When the Union left town five weeks ago, one of the key questions they faced was whether they could adapt their high-pressing system to Orlando’s sweltering summer.
The answer proved a resounding yes, and it’s one of the big reasons they reached the semifinals of Major League Soccer’s tournament at Disney World. Indeed, there were stretches during Wednesday night’s semifinal loss to the Portland Timbers when the Union looked more like last year’s possession-oriented team than this year’s overhauled squad.
Ultimately, the Union lost because they couldn’t match the talents of Portland’s Sebastián Blanco, Diego Chará, and Diego Valeri, and because of Sergio Santos’ misssed penalty kick.
Blanco will be the tournament’s MVP if the Timbers win it. Chará is the Timbers’ most-essential player. If MLS had its own Hall of Fame, Valeri would be a first-ballot inductee. And if Santos hadn’t missed, the Union might not have needed the video replay booth’s help when Kacper Przybylko was ruled offside in the closing minutes.
But don’t let all of that overshadow the good soccer the Union played in the tournament. Some of the team’s spells of possession and passing rank among the most stylish of Jim Curtin’s tenure, and perhaps the the team’s history. Watch this sequence from Wednesday night, especially the build-up out of the back amid Portland’s pressing:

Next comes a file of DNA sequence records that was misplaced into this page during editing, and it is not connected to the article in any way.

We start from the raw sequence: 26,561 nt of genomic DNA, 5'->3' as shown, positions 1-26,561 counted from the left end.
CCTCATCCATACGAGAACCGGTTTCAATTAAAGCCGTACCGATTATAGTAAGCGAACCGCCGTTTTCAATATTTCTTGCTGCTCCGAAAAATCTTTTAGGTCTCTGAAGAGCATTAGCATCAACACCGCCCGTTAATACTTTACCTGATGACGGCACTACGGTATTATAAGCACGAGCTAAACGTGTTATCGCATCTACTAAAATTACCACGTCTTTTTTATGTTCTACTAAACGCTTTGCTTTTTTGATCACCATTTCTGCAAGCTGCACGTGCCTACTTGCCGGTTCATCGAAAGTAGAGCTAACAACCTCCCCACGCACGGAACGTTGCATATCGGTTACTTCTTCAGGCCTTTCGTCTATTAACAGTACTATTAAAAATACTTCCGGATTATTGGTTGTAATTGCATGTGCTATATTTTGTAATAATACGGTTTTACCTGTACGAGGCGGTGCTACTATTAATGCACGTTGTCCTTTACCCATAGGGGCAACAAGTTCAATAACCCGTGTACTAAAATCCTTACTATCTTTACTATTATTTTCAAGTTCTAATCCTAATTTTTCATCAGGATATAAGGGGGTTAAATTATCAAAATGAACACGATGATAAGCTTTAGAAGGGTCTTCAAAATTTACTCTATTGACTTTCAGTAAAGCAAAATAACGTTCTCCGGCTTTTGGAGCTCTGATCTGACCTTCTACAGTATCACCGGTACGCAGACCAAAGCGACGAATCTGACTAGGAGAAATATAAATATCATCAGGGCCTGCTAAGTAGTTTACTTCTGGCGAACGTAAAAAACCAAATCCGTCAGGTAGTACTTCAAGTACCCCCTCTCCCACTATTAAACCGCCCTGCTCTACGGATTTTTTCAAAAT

Now let’s look at some of the notable individual performances from the game:
He had a respectable 66 touches and one long-range shot on target, and completed 46 of 59 passes — including the terrific one above. But he was neutralized defensively, with just one tackle, two aerial duals won, and zero interceptions, clearances, or blocks.
Though he had some frustrating moments at the end of the night, his game as a whole was very good. He completed 46 of 53 passes, including 17-for-17 in the first half and 9-for-9 in the attacking third. He also registered one tackle, two interceptions, three aerial duals won, two shots, and one chance created.
We saw again why he’s the Union’s most-important player, with a performance that statistically was his best of the tournament. Monteiro’s 89 touches were the most of any player in the game, by a lot. He had four shots, created four chances, had three successful dribbles past opponents, made two interceptions, and completed 55 of 60 passes — a 91.7% success rate. That included 5-for-5 on long balls.
He isn’t the first 19-year-old to be soundly beaten by Chará in a game, and he won’t be the last. Aaronson had 35 touches, completed 16 of 19 passes, created just one chance, and had zero shots, tackles, interceptions, or clearances. But the one time he got free on the left side, he launched one of the Union’s best moves of the night with a run and pinpoint pass to Andrew Wooten.
It took 14 months for the forward to show why the Union signed him, and not just because he scored his first goal in 12 appearances. That one-touch layoff pass to Przybylko was terrific. Wooten created two chances and completed 8 of 9 passes in his 26 minutes as a substitute.
He had the best performance of any Union defender in the game: 72 touches, four aerial duals won, four tackles, four clearances, two tackles, three blocks, and 41-of-56 passing.
There’s no question that his shooting was poor. But his game wasn’t a waste: five aerial duals won, one tackle, one interception, and 15-of-18 passing, along with his five subpar shots.